Great Black Hawk Buteogallus urubitinga

  • Order: Accipitriformes
  • Family: Accipitridae
  • Polytypic: 2 subspecies
  • Authors needed...

The Great Black Hawk is a large black raptor widespread in the Neotropics. It has a yellow cere, yellow legs, and a white tail that is crossed with one (subspecies urubitinga of South America) or two (subspecies ridgwayi of Mexico and Central America) black bands. The similar and partly sympatric Common Black Hawk (Buteogallus anthracinus) is smaller and has a largely black tail with one broad white band. The Great Black Hawk occurs in a variety of habitats, but usually is found in the vicinity of water. With regard to diet, it is a generalist, feeding primarily on rodents, bats, birds, fish, crabs, reptiles, and amphibians, and there also are reports of these hawks eating fruit and eggs. The Great Black Hawk often feeds on the ground, in vegetation, or even in shallow water, pursuing prey on foot or with short flights. The stick nest is placed in a tree or on a man-made structure.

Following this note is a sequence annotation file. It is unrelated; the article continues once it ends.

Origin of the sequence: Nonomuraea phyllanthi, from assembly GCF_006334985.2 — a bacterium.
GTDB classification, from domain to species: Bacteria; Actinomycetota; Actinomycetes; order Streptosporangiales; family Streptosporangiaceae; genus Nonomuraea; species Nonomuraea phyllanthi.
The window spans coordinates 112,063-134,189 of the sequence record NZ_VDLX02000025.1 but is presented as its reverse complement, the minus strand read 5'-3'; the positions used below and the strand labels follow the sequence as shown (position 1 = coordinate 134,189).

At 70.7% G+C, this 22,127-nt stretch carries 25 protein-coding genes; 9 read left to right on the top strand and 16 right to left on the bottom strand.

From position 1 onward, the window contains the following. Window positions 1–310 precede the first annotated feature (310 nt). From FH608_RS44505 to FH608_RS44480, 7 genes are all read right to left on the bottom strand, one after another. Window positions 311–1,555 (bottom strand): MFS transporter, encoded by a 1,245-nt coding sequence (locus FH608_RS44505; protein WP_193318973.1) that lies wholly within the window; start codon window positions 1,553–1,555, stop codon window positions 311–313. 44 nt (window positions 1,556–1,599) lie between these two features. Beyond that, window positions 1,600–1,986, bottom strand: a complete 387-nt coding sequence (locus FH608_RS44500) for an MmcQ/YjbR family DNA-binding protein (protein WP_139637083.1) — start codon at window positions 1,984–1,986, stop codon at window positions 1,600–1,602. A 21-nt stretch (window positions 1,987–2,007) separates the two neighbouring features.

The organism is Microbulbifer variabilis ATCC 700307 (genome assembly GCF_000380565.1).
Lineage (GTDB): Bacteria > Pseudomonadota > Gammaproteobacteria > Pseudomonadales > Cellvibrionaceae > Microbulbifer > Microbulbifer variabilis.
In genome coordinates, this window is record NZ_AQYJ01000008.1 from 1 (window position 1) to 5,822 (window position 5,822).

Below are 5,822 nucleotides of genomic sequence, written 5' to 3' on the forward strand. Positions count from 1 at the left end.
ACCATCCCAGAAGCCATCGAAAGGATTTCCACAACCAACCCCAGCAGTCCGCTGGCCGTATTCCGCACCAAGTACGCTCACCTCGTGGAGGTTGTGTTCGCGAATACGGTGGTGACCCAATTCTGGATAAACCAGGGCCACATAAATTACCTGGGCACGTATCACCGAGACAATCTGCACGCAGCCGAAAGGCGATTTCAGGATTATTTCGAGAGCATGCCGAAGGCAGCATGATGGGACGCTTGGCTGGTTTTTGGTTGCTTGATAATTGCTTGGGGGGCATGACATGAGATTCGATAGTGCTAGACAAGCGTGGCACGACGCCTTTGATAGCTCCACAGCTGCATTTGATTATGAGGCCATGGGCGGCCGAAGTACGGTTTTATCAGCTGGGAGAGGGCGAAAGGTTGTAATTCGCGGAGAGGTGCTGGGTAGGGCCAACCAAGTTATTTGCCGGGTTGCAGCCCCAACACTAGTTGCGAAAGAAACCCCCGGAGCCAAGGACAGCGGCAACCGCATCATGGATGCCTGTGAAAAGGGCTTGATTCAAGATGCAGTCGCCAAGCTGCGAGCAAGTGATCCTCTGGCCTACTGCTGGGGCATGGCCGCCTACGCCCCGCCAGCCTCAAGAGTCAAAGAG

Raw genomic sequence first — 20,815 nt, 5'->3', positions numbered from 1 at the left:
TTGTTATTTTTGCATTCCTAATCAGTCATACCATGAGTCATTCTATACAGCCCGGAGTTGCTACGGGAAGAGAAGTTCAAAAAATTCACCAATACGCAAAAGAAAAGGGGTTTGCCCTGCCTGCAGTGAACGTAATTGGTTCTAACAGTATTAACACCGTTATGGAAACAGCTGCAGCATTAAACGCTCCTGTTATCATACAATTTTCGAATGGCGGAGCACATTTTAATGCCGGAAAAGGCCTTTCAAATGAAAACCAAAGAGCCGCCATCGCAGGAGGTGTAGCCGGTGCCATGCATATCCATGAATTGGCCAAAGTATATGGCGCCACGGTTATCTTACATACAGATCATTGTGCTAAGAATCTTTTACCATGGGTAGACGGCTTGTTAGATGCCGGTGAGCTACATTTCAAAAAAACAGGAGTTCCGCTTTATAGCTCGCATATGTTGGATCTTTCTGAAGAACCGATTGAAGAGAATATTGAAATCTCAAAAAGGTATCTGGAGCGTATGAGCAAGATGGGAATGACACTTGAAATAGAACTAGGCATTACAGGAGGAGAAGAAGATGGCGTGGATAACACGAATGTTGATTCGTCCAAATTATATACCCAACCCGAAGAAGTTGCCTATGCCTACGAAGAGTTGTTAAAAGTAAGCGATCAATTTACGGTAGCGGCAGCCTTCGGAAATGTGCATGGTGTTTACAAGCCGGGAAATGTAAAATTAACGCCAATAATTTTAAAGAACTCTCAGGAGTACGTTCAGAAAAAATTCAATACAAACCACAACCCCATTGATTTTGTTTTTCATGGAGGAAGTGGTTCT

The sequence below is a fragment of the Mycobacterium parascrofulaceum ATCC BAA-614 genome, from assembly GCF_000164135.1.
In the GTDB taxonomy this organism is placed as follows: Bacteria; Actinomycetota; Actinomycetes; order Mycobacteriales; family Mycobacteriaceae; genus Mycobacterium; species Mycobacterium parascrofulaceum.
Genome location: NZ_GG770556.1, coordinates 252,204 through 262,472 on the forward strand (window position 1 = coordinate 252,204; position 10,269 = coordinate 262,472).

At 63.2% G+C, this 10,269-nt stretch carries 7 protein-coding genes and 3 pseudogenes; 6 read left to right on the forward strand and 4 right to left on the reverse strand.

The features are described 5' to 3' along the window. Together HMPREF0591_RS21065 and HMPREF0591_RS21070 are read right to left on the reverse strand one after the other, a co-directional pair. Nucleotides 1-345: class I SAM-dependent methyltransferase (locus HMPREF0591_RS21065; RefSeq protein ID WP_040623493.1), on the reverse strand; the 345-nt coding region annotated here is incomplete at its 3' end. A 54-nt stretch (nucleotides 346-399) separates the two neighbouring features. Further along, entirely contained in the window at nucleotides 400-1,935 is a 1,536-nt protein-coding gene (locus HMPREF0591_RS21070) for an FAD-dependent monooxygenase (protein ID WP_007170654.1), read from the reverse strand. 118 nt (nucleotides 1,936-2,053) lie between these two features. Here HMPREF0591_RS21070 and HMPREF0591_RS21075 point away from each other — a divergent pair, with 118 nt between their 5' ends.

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© David L. Ross, Jr.

  • Year-round
  • Migration
  • Breeding
  • Non-Breeding

Recommended Citation

Great Black Hawk (Buteogallus urubitinga), In Neotropical Birds Online (T. S. Schulenberg, Editor). Cornell Lab of Ornithology, Ithaca, NY, USA. retrieved from Neotropical Birds Online: